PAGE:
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AI could boost headcount and skills, recruiter predicts

AI could boost headcount and skills, recruiter predicts

Artificial intelligence will have a positive impact on recruitment and skills over the next two years, according to a survey of UK employers – suggesting fears around the onslaught of tools such as ChatGPT could be unfounded.

According to the survey by Experis, an IT recruitment business owned by Manpower Group, 54% of employers believe AI technologies will have a positive impact on staff headcount.

More than two-thirds of respondents (67%) said AI tools would have a positive impact on engagement, and 60% thought it would be beneficial when onboarding employees.

The survey findings contradict recent reports that suggest AI could diminish workers’ rights, despite creating new jobs in some areas.

A recent report by Allianz Trade, for example, argued that AI could reduce wage bargaining power, and would disrupt traditional relationships between employers and workers.

Another piece of research from Goldman Sachs suggested that generative AI (including ChatGPT) could replace 300 million jobs.

The survey agrees that recruiting the right teams to support the rise of AI technologies in the workplace may be a struggle, however. IT employers in the UK anticipate a Net Employment Outlook of 43% for the third quarter of this year, 4 percentage points higher than the global figure.

Eight in 10 employers in the tech sector said they have difficulty filling open roles.

“These findings suggest the mood amongst employers is largely at odds with wider concerns for AI having a negative impact on future jobs,” said Rahul Kumar, director at Experis.

“It seems many businesses are in fact feeling optimistic about AI and its potential to be used for effective recruitment and retention.

This doesn’t mean we should dismiss concerns around the possible negative impacts of AI on employment but there is clearly a strong sentiment amongst employers that these technologies can help overall.”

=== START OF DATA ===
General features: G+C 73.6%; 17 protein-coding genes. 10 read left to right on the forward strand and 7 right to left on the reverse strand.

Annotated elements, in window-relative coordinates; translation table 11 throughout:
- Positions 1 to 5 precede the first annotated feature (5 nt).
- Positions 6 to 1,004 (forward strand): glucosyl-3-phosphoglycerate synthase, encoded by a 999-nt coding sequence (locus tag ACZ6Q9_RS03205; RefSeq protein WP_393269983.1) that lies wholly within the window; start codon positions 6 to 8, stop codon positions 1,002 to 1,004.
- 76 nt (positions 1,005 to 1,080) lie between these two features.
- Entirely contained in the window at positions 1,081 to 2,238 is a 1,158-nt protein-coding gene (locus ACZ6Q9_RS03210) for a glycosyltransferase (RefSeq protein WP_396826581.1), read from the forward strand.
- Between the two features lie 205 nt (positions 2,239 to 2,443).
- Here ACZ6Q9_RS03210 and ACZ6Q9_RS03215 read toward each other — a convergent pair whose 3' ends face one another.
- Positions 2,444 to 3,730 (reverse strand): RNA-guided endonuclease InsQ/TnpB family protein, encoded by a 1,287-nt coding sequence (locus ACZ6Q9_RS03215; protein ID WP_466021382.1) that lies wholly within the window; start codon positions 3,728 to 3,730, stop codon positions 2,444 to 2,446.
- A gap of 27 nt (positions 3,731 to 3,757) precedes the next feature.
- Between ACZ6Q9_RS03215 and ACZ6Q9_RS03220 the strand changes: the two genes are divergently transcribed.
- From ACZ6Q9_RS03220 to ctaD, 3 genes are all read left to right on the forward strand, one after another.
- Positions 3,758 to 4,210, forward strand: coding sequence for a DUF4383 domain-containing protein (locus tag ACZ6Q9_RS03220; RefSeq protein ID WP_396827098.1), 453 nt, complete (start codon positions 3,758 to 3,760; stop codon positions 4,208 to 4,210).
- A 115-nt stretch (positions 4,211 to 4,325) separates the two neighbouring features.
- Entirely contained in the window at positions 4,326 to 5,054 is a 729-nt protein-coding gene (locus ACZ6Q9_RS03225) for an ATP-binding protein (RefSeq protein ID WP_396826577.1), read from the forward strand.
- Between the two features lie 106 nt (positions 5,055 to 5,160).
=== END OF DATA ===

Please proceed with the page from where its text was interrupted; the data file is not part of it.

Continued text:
The fact employers are keen to attract and build skills in this area shows optimism, he added, with high numbers of redundancies in tech firms showing an “overcorrection” after hiring picked up in the wake of the pandemic.

“This optimism is to be welcomed as it could help to drive an AI-supported upskilling and recruitment revolution,” he said.

He added: “Many of the recent announcements concerning mass layoffs are longer-term and will not necessarily have an immediate impact. But we would encourage those organisations affected to try not to lose this workforce and the wealth of institutional knowledge, by supporting employees in upskilling and reskilling to fill the growing talent gap.”

Despite a backlash against use of the metaverse, the Experis survey found that 65% thought it would have a positive impact on the world of work by connecting people.

Only 24% of respondents said they were ‘very familiar’ with the concept of the metaverse, where multiple virtual reality and communications tools come together to build a more immersive user experience. Sixty-three percent had no experience of using it in a professional context.

“With emerging technologies, companies are balancing immediate needs with the pressure to also invest in future proofing. Rather than fearing or dismissing AI and emerging technologies though, we’re finding employers are really interested in understanding more about these technologies and the potential uses,” Kumar added.

Harnessing AI to remove repetitive aspects of employees’ roles would free them up to do more complex and fulfilling work, he said, ultimately driving job creation rather than hindering labour market growth.

More than three-quarters (76%) would be comfortable with AI being used in the hiring process, but 46% would like a human employee to review their application.

According to the survey, investing in automation and training their existing workforce were joint top priorities, cited by 53% of employers looking to address technology challenges. These are closely followed by hiring new workers with the required skills (50%), reskilling workers to move into IT roles (50%), and hiring freelancers or contract workers to fill skills gaps (47%).

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